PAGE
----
The first car to be offered in Packards new 1948 line was a Super 8 convertible. Packards own designers, as well as the public had mixed emotions about using the bath tub design--a design shared with other manufacturers such as Hudson's Stepdown and Nash's Airflyte. Even so, the '48 Packards sold well and were offered in three engine versions: 356, 327 and 288 CIDs, all straight 8's, and some sixes were made in taxi and export models, and they now offered a convertible and station sedan (woody station wagon). All series featured wood grain dash and window mouldings, a broadcloth interior with Mosstred carpets, (front rubber mats on the smaller series), and the beloved cormorant was once more available to grace the hooda detail that was at first not offered on the 21st Series. Loyal buyers protested until it was brought back and could be retrofitted to the Clippers using a 1940 cormorant mounted on a plain Clipper base.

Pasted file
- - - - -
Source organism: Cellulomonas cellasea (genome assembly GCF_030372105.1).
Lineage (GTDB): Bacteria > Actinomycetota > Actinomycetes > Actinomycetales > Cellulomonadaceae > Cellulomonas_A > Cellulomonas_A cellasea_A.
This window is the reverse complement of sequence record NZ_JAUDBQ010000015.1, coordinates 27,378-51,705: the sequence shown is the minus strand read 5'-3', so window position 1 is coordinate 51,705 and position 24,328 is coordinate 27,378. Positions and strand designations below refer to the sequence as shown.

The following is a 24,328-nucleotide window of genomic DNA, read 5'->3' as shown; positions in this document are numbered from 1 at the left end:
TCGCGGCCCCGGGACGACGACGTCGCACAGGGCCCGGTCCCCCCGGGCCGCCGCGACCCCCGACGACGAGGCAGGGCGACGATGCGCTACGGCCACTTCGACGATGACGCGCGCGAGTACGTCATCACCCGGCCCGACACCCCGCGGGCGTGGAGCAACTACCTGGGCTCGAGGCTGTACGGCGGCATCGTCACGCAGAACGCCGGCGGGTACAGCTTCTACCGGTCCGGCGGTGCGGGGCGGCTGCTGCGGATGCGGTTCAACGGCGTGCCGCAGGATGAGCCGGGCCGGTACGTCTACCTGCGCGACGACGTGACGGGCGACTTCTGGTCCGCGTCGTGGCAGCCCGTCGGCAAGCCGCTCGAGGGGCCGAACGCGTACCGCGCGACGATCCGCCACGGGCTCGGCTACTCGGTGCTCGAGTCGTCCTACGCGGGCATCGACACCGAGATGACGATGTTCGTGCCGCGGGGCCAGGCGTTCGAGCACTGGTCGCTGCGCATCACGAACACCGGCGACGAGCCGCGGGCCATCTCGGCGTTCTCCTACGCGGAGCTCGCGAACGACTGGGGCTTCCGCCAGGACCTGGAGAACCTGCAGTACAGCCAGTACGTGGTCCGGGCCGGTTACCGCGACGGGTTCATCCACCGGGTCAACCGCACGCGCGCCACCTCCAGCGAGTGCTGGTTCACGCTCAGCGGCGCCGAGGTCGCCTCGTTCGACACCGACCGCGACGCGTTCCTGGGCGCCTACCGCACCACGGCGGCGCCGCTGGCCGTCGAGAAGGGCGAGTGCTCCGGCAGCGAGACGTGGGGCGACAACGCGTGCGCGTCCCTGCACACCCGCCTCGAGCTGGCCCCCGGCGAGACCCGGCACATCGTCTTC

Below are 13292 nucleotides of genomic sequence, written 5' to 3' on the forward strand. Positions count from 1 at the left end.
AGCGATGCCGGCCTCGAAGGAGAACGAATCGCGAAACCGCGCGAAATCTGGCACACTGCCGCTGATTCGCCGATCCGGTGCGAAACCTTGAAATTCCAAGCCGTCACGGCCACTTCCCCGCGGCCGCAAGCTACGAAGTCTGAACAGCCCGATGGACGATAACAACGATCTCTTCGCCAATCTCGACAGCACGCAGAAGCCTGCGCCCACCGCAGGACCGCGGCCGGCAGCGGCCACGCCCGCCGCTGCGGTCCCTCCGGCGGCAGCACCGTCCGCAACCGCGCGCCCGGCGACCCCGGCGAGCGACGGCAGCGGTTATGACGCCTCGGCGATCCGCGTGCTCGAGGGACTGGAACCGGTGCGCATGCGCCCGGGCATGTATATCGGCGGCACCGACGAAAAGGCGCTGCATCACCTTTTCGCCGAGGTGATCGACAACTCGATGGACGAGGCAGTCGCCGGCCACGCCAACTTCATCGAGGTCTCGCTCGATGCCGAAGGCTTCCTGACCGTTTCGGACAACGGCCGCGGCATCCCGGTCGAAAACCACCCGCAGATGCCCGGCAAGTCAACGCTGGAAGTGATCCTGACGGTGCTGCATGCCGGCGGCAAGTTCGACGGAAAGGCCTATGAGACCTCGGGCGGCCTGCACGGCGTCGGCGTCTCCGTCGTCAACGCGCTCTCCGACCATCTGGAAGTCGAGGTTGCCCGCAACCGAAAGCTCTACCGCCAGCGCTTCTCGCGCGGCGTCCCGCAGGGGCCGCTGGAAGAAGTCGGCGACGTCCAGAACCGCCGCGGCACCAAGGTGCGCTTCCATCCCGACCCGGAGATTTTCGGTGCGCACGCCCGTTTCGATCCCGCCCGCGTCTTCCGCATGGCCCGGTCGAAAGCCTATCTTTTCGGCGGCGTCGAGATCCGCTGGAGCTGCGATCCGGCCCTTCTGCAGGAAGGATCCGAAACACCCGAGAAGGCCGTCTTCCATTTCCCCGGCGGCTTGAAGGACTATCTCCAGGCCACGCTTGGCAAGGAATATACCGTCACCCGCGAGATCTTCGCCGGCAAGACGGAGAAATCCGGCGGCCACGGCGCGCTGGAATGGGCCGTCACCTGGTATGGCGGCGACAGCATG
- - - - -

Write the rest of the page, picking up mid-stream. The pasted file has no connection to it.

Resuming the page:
All series Club Sedans are rare, but the Custom 8's are extremely rare, so when we saw ours in a magazine advertisement, we bought it sight-unseen over the phone, wired the money and waited impatiently until it was delivered. This time, the car was exactly as the seller described it. It was a family-owned car with 55,000 documented miles. It had been barn-stored for the previous 18 years in upstate New York, and unfortunately the open storage had not been kind. The car ran well, and even came with a new battery, but needed everything else. The body had rust, the chrome was bad, the interior had rotted (but great original patterns!), old tires, and no brakes. After washing it off and getting the brakes up, we drove it around the neighborhood and quickly fell in love with the car! It has a road-commanding feel and the straight eight was smooth as silk, the gears shifting like butter. We hated to tear it down, but it had to be done!